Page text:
Williams Advanced Engineering and Airbus collaborate on materials and battery technologies for Zephyr HAPS program
Airbus and Williams Advanced Engineering have signed a memorandum of understanding under which the two companies will focus on the ways in which ultra-lightweight materials, battery technologies and electrical cell chemistries can be integrated on Airbus’ Zephyr High Altitude Pseudo-Satellite (HAPS) program.
In 2015, Airbus Defence and Space and Sion Power Corporation signed a three-year Collaborative Agreement under which Sion Power enhanced and supplied proprietary lithium sulfur (Li-S) batteries for use in Zephyr aircraft. (Earlier post.) Zephyr is a record-breaking, solar-powered, unmanned aerial system (UAS), or drone, with unique communications and surveillance capabilities. It will fly at more than 65,000 ft—above commercial air traffic—for months at a time. The first production examples are being manufactured at Farnborough for the UK Ministry of Defense.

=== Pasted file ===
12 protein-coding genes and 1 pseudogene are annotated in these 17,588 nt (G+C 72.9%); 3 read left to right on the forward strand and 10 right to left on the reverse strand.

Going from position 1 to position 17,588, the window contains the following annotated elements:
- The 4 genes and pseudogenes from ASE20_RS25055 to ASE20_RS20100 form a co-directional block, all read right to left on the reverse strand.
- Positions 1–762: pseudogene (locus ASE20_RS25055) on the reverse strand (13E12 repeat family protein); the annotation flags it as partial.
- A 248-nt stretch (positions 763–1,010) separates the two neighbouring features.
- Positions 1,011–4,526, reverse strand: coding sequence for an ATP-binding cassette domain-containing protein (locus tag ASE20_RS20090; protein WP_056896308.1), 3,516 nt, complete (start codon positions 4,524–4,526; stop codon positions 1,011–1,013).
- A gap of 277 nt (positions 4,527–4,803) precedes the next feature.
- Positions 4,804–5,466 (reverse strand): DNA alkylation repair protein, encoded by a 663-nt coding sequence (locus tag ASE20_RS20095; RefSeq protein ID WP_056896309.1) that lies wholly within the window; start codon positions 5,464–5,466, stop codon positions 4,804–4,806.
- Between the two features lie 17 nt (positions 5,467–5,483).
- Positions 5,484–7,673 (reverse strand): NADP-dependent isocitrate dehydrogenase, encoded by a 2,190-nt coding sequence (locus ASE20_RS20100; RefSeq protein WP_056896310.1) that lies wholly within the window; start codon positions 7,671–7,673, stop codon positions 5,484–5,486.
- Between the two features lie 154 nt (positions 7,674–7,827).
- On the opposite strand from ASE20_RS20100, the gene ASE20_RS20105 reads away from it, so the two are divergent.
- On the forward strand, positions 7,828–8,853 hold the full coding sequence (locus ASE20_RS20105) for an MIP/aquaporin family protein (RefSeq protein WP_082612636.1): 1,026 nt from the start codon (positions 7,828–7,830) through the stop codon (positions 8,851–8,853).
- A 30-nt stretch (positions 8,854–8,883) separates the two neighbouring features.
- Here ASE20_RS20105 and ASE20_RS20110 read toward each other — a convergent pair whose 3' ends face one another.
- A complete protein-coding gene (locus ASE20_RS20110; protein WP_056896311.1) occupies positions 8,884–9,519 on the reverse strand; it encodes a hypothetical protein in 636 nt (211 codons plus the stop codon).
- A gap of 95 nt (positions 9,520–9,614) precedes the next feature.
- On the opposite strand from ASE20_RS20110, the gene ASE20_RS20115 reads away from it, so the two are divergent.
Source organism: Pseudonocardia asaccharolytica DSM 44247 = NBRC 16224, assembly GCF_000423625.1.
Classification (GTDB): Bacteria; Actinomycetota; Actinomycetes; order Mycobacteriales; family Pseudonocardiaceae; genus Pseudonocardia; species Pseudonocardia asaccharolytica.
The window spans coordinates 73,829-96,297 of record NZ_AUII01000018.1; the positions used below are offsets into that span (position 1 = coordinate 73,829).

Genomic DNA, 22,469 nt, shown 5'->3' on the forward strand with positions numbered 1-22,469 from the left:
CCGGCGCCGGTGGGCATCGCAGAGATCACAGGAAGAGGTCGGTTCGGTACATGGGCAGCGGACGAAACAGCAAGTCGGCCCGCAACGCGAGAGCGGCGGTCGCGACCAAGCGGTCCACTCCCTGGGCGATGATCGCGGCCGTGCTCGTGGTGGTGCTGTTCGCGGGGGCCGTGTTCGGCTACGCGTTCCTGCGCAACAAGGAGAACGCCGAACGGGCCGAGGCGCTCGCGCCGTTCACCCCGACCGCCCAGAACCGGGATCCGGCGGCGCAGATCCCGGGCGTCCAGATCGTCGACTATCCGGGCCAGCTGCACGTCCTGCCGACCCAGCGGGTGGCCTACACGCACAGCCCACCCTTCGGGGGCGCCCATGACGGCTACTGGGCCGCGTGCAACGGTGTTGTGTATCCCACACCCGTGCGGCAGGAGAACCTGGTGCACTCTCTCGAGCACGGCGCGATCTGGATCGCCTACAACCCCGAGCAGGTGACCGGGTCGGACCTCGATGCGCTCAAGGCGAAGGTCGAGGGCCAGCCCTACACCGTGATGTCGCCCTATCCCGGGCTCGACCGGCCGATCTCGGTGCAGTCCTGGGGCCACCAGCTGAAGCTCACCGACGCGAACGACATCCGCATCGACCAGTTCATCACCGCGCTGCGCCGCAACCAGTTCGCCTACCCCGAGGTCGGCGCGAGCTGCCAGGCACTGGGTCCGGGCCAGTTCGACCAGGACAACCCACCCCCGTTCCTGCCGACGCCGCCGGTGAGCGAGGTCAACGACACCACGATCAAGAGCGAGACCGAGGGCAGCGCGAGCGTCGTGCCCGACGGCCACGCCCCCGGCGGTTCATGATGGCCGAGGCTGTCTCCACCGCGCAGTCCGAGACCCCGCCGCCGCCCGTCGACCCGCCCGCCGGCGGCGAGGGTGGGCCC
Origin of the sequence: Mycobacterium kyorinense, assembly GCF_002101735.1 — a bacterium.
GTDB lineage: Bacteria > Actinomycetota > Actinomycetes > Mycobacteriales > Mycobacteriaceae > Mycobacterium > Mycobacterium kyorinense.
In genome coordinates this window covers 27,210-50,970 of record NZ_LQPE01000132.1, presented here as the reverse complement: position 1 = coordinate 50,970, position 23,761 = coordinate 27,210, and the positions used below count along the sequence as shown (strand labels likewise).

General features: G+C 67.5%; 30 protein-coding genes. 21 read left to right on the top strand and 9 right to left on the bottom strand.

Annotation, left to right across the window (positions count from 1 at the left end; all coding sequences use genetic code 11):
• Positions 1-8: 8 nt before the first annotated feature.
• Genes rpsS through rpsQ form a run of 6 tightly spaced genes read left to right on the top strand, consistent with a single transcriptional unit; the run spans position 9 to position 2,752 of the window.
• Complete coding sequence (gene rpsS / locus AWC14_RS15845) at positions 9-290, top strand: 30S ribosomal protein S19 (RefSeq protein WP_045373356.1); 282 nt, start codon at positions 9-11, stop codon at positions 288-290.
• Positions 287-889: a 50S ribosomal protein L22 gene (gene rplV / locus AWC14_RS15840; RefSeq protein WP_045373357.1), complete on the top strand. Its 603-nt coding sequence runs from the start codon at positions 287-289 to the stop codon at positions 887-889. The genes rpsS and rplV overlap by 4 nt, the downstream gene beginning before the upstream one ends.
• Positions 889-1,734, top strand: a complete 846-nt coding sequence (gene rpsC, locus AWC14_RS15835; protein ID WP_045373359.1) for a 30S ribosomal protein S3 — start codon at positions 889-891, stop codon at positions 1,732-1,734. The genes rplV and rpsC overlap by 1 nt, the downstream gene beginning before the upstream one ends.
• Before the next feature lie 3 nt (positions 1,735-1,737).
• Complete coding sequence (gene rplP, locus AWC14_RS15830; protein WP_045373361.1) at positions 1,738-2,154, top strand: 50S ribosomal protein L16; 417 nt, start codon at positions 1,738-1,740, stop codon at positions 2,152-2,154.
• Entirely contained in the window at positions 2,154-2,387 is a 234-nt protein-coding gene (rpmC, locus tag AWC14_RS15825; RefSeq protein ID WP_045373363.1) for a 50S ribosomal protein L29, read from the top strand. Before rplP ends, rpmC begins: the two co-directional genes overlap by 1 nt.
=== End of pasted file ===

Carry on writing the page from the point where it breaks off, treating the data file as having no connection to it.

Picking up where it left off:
With four decades of experience at the pinnacle of motor racing, where lightweight materials and structures are crucial to speed and safety, Williams is now developing these technologies and finding innovative solutions to weight saving with its know-how. Its most recent developments have included an innovative take on using recycled carbon fibre to manufacture components that can be 40% lighter than current alternatives.
As sole battery supplier to the FIA Formula E championship since its inception, Williams Advanced Engineering’s battery technology has been tried and tested, and its world-leading expertise in electrification has become core to the business. Further, with four decades of experience at the pinnacle of motor racing, where lightweight materials and structures are crucial, Williams is now developing these technologies and finding innovative solutions to weight saving.
At Airbus we have enormous respect for Williams Advanced Engineering’s technical expertise and achievements, as well as for their impressive record in rapidly bringing new technologies and products to market. Our engineering teams are thrilled to have the opportunity to learn from the Formula 1 world and just as enthusiastic about sharing much of what we have learned in developing solutions to high-altitude, solar-powered flight.—Jana Rosenmann, Airbus Head of Unmanned Aerial Systems